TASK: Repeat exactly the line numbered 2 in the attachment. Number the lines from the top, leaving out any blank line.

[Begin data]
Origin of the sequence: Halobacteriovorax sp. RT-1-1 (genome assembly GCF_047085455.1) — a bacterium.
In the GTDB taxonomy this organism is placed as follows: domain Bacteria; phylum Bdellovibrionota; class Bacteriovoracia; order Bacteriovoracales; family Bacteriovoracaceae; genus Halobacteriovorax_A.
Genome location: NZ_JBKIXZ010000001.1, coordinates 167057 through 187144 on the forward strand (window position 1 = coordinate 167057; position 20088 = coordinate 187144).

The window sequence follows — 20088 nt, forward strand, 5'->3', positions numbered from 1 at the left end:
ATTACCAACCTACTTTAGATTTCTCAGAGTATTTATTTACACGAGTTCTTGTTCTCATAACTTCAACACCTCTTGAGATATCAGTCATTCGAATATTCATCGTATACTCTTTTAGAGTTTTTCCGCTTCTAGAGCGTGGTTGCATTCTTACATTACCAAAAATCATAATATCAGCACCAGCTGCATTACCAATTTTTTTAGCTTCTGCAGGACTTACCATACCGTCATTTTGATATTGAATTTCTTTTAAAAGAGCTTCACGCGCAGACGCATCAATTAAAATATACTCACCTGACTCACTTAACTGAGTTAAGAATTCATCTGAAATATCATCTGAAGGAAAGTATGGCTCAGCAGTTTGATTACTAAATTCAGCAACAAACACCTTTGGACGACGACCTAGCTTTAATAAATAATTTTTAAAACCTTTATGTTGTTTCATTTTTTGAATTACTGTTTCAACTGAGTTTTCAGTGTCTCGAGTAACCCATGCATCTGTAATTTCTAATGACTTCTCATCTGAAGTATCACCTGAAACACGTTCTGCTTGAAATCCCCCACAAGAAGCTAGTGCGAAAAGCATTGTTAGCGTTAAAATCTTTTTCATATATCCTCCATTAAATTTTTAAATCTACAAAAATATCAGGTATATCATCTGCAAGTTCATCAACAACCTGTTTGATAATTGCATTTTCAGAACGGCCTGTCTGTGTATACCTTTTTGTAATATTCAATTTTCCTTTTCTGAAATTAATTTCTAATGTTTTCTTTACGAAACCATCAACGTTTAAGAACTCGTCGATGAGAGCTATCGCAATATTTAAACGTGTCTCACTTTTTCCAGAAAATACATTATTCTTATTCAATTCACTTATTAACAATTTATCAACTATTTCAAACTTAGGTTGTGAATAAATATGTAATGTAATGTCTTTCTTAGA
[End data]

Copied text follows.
In the GTDB taxonomy this organism is placed as follows: domain Bacteria; phylum Bdellovibrionota; class Bacteriovoracia; order Bacteriovoracales; family Bacteriovoracaceae; genus Halobacteriovorax_A.